In the 2021 report of businesses and their attitudes to embedded finance outlined the high level of interest businesses had in embedded finance. 73% of businesses were planning some form of adoption within the next two years, with various sectors, including B2B and consumer marketplaces, electrified by its potential to revolutionise their offering.

However, several years later and our most recent report suggests that only 5% of marketplaces have implemented embedded finance. There is clearly still a massive appetite from marketplaces, with 95% of them planning implementation within the next three years.

So, the question naturally presents itself: what’s the hold-up?

Understanding needs: It’s not all about BNPL

The first step in answering that question is asking why marketplaces want to implement embedded finance. Buy Now Pay Later (BNPL) is often assumed to be one of the key use cases for marketplaces, with BNPL providers garnering big headlines and big valuations in recent years. Neobanks like Monzo have even launched their own BNPL offerings for online purchases.

Yet research suggests that BNPL isn’t the main feature marketplaces are looking for. They see it as a useful feature as consumer spending trends continue to shift, but this type of payment optionality was at the bottom of their list of priorities. With the potential of increased regulation and market overcrowding, and firms such as NatWest positioning themselves away from BNPL,  marketplaces’ lack of urgency to offer it can certainly be justified.

Instead, when rating the most appealing benefits of embedded finance, both the consumer and B2B marketplace sectors saw increasing the number of customer touch points as most valuable, with 95% and 88% net approval respectively. It’s clear marketplaces are looking to create a better overall customer experience and create more reasons for their customers to use their service, as opposed to simply offering an additional way to pay.

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Customers over revenue

Even more surprising is that marketplaces don’t appear to be as interested as other sectors in the potential revenue gains of embedded finance. Both consumer and B2B marketplace businesses predict a relatively modest financial uplift as a result of adopting these services – only 15% in the next five years – compared to 24% for SaaS providers, or 26% for gig economy organisations.

It is customer retention that is seen to be more valuable by many businesses. Again, this is reflected in their survey answers, with both consumer and B2B businesses seeing ‘retaining the front-end customer experience’ as the second most valuable aspect of embedded finance, with 86% net approval among consumer marketplaces, and 85% among B2B marketplaces.

Brand reputation was also rated as far more important than demonstrating a return on investment. One way, for example, for competing marketplaces to stand out in a crowded market, is to pay out faster than the competition. A food delivery app can endear themselves to the restaurants on their platform by processing merchant payouts daily, rather than the standard weekly. This can only be achieved by having good payment reconciliation in place, which requires API integration so payments can be automated.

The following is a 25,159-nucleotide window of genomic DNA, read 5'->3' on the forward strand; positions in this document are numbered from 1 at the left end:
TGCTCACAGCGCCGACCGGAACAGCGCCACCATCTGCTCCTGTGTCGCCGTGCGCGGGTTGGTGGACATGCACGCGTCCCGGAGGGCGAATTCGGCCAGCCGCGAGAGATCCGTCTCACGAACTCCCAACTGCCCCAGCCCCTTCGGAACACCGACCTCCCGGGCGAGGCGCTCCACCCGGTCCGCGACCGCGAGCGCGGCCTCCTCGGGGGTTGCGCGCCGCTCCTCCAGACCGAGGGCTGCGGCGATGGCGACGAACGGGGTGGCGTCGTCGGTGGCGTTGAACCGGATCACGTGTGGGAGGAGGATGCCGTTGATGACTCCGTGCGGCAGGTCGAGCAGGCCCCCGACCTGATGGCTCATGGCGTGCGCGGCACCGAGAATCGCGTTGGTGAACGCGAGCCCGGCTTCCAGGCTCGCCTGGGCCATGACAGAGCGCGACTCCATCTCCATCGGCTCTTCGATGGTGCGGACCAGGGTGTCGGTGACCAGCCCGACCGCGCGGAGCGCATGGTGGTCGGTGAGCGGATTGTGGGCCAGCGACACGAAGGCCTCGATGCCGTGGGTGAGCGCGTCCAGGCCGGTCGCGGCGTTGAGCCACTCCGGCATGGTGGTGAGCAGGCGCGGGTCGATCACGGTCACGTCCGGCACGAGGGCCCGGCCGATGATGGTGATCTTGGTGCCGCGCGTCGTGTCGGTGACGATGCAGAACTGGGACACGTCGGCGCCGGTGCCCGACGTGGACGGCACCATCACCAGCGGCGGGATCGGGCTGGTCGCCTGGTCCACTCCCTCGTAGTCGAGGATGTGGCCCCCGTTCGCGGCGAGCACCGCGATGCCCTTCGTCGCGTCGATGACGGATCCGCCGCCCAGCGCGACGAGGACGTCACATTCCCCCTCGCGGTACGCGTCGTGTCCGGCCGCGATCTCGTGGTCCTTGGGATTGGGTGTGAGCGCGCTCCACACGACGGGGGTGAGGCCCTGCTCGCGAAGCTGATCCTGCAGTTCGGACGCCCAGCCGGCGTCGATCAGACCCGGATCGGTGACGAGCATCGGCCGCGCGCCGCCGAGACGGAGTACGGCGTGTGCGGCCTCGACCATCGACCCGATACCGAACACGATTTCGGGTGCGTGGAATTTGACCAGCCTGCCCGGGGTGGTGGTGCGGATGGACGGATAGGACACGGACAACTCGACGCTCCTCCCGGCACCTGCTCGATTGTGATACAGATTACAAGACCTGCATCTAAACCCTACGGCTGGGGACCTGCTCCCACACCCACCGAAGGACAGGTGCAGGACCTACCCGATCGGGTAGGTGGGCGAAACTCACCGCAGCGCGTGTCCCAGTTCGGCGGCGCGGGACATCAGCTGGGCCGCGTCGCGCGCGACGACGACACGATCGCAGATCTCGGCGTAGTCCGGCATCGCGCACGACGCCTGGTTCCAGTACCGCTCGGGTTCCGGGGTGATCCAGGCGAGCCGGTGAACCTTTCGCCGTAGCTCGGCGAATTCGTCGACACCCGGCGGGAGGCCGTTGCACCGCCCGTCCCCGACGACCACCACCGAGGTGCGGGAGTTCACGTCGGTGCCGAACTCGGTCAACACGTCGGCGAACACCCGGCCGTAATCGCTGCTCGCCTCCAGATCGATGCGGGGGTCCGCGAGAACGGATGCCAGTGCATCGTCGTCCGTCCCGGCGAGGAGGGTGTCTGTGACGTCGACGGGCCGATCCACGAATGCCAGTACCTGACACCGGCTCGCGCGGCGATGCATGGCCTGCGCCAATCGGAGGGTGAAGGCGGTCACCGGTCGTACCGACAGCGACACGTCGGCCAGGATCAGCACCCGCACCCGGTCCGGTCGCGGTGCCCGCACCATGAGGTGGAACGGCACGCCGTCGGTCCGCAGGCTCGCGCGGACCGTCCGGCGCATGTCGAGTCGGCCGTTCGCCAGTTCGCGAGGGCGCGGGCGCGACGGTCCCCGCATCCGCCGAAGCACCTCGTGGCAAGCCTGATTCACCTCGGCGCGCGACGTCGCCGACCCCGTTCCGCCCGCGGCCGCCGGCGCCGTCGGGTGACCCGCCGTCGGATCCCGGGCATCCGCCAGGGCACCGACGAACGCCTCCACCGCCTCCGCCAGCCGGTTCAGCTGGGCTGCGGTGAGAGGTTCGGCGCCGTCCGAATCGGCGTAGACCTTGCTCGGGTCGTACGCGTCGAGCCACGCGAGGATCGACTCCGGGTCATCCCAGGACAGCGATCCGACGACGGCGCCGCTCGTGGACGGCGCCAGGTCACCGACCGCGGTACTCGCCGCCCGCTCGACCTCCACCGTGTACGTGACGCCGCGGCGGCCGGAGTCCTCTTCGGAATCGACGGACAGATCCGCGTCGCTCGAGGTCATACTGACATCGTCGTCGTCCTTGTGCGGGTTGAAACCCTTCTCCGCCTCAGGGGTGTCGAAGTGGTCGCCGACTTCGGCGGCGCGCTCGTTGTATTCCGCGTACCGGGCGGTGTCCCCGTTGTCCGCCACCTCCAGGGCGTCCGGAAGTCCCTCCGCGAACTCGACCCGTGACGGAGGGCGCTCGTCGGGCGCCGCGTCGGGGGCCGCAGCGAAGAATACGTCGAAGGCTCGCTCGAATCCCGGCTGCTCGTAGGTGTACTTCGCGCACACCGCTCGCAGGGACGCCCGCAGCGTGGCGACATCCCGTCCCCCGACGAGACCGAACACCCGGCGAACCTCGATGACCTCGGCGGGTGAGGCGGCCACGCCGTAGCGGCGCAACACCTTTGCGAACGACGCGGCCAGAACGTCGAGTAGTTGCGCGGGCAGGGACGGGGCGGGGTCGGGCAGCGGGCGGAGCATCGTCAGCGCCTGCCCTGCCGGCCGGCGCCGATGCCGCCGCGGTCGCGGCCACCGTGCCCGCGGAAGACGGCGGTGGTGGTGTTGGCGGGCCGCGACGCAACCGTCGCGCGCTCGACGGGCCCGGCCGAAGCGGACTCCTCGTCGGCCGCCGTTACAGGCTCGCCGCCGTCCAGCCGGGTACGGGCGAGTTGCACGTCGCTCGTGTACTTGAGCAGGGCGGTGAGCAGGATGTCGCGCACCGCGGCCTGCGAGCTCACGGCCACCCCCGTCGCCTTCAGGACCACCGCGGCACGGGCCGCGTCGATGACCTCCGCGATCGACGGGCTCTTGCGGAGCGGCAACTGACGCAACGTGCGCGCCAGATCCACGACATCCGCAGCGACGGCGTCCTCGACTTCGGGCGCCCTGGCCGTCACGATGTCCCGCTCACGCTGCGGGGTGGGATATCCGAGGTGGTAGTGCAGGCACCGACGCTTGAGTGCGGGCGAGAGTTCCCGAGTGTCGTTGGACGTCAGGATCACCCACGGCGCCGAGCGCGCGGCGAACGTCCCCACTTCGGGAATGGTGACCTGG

Examples such as these are where marketplaces can make the biggest gains through embedded finance.

It’s time to readjust assumptions

We’ve established how marketplaces want to use embedded finance, and the misconceptions that may have been held by providers, but that still doesn’t explain why adoption has stuttered.

Budget is an issue for some, but by no means all. Only 42% of consumer and 41% of B2B marketplaces indicate that limited budgets are a key challenge in their implementation journey.

It is instead the lack of an internal support team that is stifling the progress of embedded finance within marketplaces. 69% of consumer marketplaces and 84% of consumer marketplaces listed limited internal resources and the lack of an internal project team as the main barrier to adoption. Many also report finding the right provider tricky, with 69% of consumer marketplaces and 59% of B2B marketplaces indicating that this slows adoption.

The solution? Embedded finance providers need to step up

Integration needs to be as simple as possible, with full support on hand to ensure marketplaces can actually utilise the technological advantages on offer. Both consumer and B2B marketplaces are clear here, they find easy integration and support far more compelling than any promises about return on investment. Providers also need to be understanding of what marketplaces actually want, and not assume certain features are what they’re looking to implement first.

A responsive and supportive approach from embedded finance providers will see adoption amongst marketplaces finally reach the levels it should and improve marketplace payments for both consumers and businesses.

Barry O’Sullivan is Head of Banking and Payments Infrastructure, OpenPayd